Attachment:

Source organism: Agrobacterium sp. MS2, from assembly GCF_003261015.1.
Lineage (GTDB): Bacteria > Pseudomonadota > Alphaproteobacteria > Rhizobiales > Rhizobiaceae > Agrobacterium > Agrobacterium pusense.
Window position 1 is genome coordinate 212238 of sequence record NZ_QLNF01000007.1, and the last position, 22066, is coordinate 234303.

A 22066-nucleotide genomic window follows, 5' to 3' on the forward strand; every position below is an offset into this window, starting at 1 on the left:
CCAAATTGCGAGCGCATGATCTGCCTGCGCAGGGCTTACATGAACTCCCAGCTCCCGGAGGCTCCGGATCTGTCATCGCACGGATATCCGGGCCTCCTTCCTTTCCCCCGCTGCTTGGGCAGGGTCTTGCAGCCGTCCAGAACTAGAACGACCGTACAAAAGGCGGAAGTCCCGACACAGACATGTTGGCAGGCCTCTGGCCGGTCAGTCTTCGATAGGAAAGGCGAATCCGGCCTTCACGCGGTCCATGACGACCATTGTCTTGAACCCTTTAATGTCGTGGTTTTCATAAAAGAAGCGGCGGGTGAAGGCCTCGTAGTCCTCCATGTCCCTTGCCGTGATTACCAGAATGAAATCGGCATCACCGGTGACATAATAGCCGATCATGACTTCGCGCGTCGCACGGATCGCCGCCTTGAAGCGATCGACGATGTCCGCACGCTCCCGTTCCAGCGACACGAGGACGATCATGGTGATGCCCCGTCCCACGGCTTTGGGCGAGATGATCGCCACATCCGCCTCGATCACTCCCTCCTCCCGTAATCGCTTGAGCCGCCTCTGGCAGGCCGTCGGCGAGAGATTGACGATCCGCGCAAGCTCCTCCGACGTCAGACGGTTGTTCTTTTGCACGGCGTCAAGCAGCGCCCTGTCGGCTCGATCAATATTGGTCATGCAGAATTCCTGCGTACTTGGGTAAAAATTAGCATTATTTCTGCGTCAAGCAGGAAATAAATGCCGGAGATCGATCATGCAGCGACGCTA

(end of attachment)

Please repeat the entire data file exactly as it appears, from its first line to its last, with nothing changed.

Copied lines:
Source organism: Agrobacterium sp. MS2, from assembly GCF_003261015.1.
Lineage (GTDB): Bacteria > Pseudomonadota > Alphaproteobacteria > Rhizobiales > Rhizobiaceae > Agrobacterium > Agrobacterium pusense.
Window position 1 is genome coordinate 212238 of sequence record NZ_QLNF01000007.1, and the last position, 22066, is coordinate 234303.

A 22066-nucleotide genomic window follows, 5' to 3' on the forward strand; every position below is an offset into this window, starting at 1 on the left:
CCAAATTGCGAGCGCATGATCTGCCTGCGCAGGGCTTACATGAACTCCCAGCTCCCGGAGGCTCCGGATCTGTCATCGCACGGATATCCGGGCCTCCTTCCTTTCCCCCGCTGCTTGGGCAGGGTCTTGCAGCCGTCCAGAACTAGAACGACCGTACAAAAGGCGGAAGTCCCGACACAGACATGTTGGCAGGCCTCTGGCCGGTCAGTCTTCGATAGGAAAGGCGAATCCGGCCTTCACGCGGTCCATGACGACCATTGTCTTGAACCCTTTAATGTCGTGGTTTTCATAAAAGAAGCGGCGGGTGAAGGCCTCGTAGTCCTCCATGTCCCTTGCCGTGATTACCAGAATGAAATCGGCATCACCGGTGACATAATAGCCGATCATGACTTCGCGCGTCGCACGGATCGCCGCCTTGAAGCGATCGACGATGTCCGCACGCTCCCGTTCCAGCGACACGAGGACGATCATGGTGATGCCCCGTCCCACGGCTTTGGGCGAGATGATCGCCACATCCGCCTCGATCACTCCCTCCTCCCGTAATCGCTTGAGCCGCCTCTGGCAGGCCGTCGGCGAGAGATTGACGATCCGCGCAAGCTCCTCCGACGTCAGACGGTTGTTCTTTTGCACGGCGTCAAGCAGCGCCCTGTCGGCTCGATCAATATTGGTCATGCAGAATTCCTGCGTACTTGGGTAAAAATTAGCATTATTTCTGCGTCAAGCAGGAAATAAATGCCGGAGATCGATCATGCAGCGACGCTA